The 2008 race gets stranger and stranger. Now the Clinton camp has accused Barack Obama of plagiarism. This is a big deal, not only because of the power of that word but because of the sign it portends of just how ugly this race may become.
The allegations stem from speeches given by Obama that, in part, respond to Hillary Clinton's claim that he is an empty orator: long on flourish, short on substance. Just last night I caught one example of that strategy in a speech delivered by Clinton to supporters in Wisconsin, dismissing Obama with a classic attack: "There's a difference between speeches and solutions, between talk and action."
Immediately I thought back to Plato's Gorgias, a foundational assault on "mere rhetoric" that has been cribbed by word or implication for almost 24 centuries. In that dialogue, Plato's version of Socrates compares the oratorical teachings of the Sophists to the gastronomic productions of chefs. Either the teacher of speech or the cooker of a meal may concoct an effect that is delightsome, says Socrates, but their products often bring harm, both to the human body and the body politic.
I can't say I was surprised to find that Clinton, facing a steep climb out of her current pit of political despair, turned to that well-worn rebuke when viewing the popular clamor of Obama. Sure, he gives a better stump speech, she reasons. But his speeches are like a tasty dessert: indulgent and fattening.
And now they're even worse, she says. They're plagiarized.
This new attack is trenchant to me, as it should be to anyone who writes for a living. In my line of work, both as an academic and (occasional) freelance author, proper attribution is more than the accurate use of quotation marks. Giving credit where credit is due is an immovable rock upon which any serious writer builds a lifetime of work. As a professor, I have severely penalized students for gross failures of attribution, and I have forwarded their names to our academic integrity office, even when they assured me that they didn't intend to plagiarize. From the first meeting of every class I teach, students learn that copy/pasting a passage written by another person without citing authorship, even after making a few word changes, is a grave academic sin.
I therefore respond to Clinton's claims that Obama is a plagiarist with real concern.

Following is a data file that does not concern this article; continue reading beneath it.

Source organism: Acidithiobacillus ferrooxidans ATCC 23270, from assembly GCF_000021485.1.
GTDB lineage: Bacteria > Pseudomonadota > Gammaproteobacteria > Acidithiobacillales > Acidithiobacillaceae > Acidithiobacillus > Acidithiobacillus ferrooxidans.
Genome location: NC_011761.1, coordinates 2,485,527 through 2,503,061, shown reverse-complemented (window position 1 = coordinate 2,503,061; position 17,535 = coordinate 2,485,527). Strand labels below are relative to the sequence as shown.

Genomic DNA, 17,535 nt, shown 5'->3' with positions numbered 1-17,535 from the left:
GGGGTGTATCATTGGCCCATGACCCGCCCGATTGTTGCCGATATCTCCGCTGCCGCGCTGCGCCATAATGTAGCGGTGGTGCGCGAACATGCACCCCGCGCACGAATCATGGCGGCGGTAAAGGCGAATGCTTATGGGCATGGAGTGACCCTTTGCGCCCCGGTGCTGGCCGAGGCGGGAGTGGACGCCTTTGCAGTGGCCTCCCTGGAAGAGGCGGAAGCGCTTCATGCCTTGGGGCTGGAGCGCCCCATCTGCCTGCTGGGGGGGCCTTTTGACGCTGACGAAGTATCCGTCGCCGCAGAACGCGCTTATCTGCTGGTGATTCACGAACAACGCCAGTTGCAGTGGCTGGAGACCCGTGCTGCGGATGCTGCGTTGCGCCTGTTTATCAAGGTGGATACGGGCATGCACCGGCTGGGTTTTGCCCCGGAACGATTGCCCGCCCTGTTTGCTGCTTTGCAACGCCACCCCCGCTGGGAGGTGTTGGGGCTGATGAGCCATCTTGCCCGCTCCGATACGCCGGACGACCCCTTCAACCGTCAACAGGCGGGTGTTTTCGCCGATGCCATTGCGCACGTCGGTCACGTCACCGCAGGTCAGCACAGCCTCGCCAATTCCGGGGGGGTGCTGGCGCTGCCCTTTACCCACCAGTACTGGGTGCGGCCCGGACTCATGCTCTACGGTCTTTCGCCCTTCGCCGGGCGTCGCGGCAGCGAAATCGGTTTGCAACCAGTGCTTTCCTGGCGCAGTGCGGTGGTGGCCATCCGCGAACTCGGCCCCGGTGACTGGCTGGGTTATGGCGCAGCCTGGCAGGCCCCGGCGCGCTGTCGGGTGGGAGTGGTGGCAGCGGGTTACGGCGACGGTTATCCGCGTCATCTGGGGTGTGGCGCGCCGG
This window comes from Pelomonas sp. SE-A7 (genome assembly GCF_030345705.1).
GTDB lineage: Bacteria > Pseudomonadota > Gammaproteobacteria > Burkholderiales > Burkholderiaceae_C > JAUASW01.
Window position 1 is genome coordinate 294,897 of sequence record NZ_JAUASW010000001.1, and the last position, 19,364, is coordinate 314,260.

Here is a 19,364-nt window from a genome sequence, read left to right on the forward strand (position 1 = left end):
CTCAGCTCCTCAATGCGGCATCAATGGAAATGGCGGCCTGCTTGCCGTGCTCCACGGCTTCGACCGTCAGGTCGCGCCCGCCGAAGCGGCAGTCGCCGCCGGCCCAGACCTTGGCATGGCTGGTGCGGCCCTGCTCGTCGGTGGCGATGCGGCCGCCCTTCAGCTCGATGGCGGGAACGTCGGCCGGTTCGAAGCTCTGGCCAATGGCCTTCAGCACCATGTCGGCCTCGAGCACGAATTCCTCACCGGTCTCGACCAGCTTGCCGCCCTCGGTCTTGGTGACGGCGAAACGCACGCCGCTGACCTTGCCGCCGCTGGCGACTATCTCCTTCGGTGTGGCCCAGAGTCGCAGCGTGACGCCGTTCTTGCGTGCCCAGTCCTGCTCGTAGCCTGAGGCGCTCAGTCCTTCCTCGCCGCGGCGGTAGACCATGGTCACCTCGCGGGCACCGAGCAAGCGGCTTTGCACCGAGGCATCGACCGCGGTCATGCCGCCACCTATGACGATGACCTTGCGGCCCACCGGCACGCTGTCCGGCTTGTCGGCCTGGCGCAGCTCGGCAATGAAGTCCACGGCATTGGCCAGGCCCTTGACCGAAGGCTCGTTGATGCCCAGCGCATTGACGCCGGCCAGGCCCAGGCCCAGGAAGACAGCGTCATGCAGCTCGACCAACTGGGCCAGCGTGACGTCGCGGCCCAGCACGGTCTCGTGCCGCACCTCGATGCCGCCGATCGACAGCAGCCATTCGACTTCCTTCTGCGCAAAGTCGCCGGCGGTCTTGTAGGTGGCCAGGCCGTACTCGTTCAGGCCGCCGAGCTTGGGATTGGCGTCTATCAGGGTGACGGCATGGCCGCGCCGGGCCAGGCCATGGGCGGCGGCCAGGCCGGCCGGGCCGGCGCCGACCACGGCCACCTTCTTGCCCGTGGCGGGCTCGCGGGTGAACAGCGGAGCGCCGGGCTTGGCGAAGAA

Consider first the irony of the attack, that Obama lifted an argument from Deval Patrick's 2006 rejoinder to opponents who claimed that the candidate for Massachusetts governor offered "just words." Finding that Obama employed phrases that were substantially similar to Patrick's speech, the Clinton campaign cleverly advances the claim that her opponent offers nothing more than words while simultaneously arguing that the authorship of words matters.
More importantly, consider that Obama is himself an academic, a former lecturer at the University of Chicago Law School. He understands the rules of proper citation, doesn't he? This question calls for us to consider whether we should distinguish between standards of plagiarism in academic and political spheres. After all, while academic plagiarism is generally a matter of bright lines -- "Did you copy that? Yes. Did you cite it? No. Congratulations, you plagiarized." -- parsing out the difference between a politician's common motif, intentional homage, inadvertent error, and outright theft is much more complex.
After all, the political speech as a genre (composed of many subgenres) is typically not even written by the speaker. Audiences presume that some anonymous speechwriter crafted those words. Yet when we recall a potent turn of phrase such as "a thousand points of light" uttered by George H.W. Bush, we find no public outcry that the president failed to cite Peggy Noonan in his speech. Moreover, political speeches typically borrow phrases from previous orations in bids to bolster the ethos of their presenters. Thus, when we hear some politician utter that immortal evocation of America as a "shining city on a hill" we don't necessarily expect a citation of Ronald Reagan or John Winthrop or even the Bible. Enthymematically the reference calls for us to relate that passage to our own reservoir of references, however shallow. When we can connect the phrase to deeper currents of thought, it resonates with us all the more.